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I'm looking to strengthen my understanding of the math that is directly useful to practical computer science, as opposed to unsolved computer science problems. In other words, the kind of math that would be useful in day to day algorithmic analysis, and come up during senior level interviews at software companies. My math knowledge is very rudimentary. I want to say it's almost at a 9th or 10th grade level. Will I need to go back and refresh on algebra, or can I jump right into combinatorics? What are the prerequisites?

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I think using "combinatorics" in this context is slightly wrong, but your other tag "discrete-mathematics" is more accurate. – BBischof Nov 6 '10 at 16:45
You may also be interested in this question… – BBischof Nov 6 '10 at 16:46
up vote 4 down vote accepted

In my opinion the "prerequisite" knowledge for Combinatorics/Discrete mathematics is primarily basic logic.

Many people would say that this falls under discrete math, but I think the main things that you will need to understand are Truth Tables, De Morgan, Induction, set theory and such. Many discrete books cover these topics, so don't be too afraid. If you really want to get another book to cover this material, the first chapter of Herstein does this very well.

As far as algorithm analysis, you will probably want to understand some basic asymptotics, big O, and recursion, all of these things can be found in most introductions to discrete math, such as the often recommended Concrete Mathematics.

If you are particularly worrying about Geometry, Trig and Calc, I wouldn't. A few things from PreCalc/Calc will be useful, but I don't thing overwhelmingly so. I don't expect you to see much Trig, and Geometry will mostly used to provide examples.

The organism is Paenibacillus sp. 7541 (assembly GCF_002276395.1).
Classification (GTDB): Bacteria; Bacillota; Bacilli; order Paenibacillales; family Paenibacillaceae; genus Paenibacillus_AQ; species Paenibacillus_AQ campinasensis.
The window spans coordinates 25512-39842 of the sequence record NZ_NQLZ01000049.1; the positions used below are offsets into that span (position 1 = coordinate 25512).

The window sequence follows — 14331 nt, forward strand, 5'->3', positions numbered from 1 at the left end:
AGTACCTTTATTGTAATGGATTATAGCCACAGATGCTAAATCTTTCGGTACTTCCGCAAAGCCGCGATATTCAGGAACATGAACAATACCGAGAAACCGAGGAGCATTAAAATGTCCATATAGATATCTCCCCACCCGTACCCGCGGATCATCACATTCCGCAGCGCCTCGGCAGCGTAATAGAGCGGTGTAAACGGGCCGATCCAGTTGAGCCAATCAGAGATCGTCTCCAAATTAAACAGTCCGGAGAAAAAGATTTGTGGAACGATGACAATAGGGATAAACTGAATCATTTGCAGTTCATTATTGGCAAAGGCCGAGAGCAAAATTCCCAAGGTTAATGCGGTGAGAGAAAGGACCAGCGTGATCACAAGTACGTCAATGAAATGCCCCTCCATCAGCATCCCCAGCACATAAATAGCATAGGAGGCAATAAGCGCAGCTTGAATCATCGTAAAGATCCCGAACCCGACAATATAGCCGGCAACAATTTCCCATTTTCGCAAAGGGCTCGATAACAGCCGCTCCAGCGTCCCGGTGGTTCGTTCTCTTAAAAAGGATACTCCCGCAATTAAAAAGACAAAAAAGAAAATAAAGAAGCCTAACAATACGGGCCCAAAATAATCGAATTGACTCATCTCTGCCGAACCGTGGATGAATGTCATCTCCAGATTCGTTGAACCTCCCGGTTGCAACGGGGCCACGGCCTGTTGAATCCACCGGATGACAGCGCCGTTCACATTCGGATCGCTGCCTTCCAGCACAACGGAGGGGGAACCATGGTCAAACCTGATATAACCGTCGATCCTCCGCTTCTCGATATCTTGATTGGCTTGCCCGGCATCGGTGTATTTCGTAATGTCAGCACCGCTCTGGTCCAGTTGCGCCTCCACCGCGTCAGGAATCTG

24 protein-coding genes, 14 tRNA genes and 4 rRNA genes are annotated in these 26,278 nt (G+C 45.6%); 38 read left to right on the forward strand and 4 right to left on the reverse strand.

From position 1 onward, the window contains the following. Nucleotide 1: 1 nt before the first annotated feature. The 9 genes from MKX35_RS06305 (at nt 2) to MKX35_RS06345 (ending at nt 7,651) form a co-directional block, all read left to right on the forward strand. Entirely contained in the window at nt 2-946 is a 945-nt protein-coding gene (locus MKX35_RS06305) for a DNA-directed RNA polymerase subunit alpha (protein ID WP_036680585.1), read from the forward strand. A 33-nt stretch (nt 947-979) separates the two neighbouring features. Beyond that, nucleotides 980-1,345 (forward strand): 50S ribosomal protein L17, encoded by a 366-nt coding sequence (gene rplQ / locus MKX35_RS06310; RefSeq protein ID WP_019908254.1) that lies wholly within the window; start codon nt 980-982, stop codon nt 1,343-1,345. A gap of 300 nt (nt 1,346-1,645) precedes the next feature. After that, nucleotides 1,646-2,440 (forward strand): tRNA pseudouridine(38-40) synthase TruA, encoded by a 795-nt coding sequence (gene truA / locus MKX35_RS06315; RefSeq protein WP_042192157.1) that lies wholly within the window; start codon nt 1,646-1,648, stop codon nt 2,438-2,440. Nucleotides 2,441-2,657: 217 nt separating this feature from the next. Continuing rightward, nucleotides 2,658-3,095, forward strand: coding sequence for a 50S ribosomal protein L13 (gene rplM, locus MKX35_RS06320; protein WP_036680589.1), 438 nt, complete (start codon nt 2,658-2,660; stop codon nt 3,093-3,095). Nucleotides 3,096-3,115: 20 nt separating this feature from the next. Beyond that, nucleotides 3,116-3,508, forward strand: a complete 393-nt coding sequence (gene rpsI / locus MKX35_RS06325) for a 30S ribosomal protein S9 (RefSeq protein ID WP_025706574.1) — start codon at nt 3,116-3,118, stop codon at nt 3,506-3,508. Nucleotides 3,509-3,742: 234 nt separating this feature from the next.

The other question I linked in the comment will also be useful probably.

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To "strengthen your understanding of the math that is directly useful to practical computer science" I think your best bet is simply to master the material in Graham; Knuth; Patashnik. Concrete Mathematics and Rosen: Discrete mathematics and its applications.

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Concrete Mathematics is great (well-written, lots of good stuff, one of my top five favorite math books), but just be aware that if your algebra is "almost at a 9th or 10th grade level" you will find it fairly advanced. – Mike Spivey Nov 6 '10 at 17:00

Graham et al. and Rosen are both excellent books but they are also very comprehensive. If you are looking for something that is shorter (definitely not comprehensive) and more like an "outline" you might find this small paperback useful:

Essential Discrete Mathematics for Computer Science by Todd Feil and Joan Krone, Prentice-Hall, 2003.

The chapters are somewhat independent and include pseudo-code for some algorithms.

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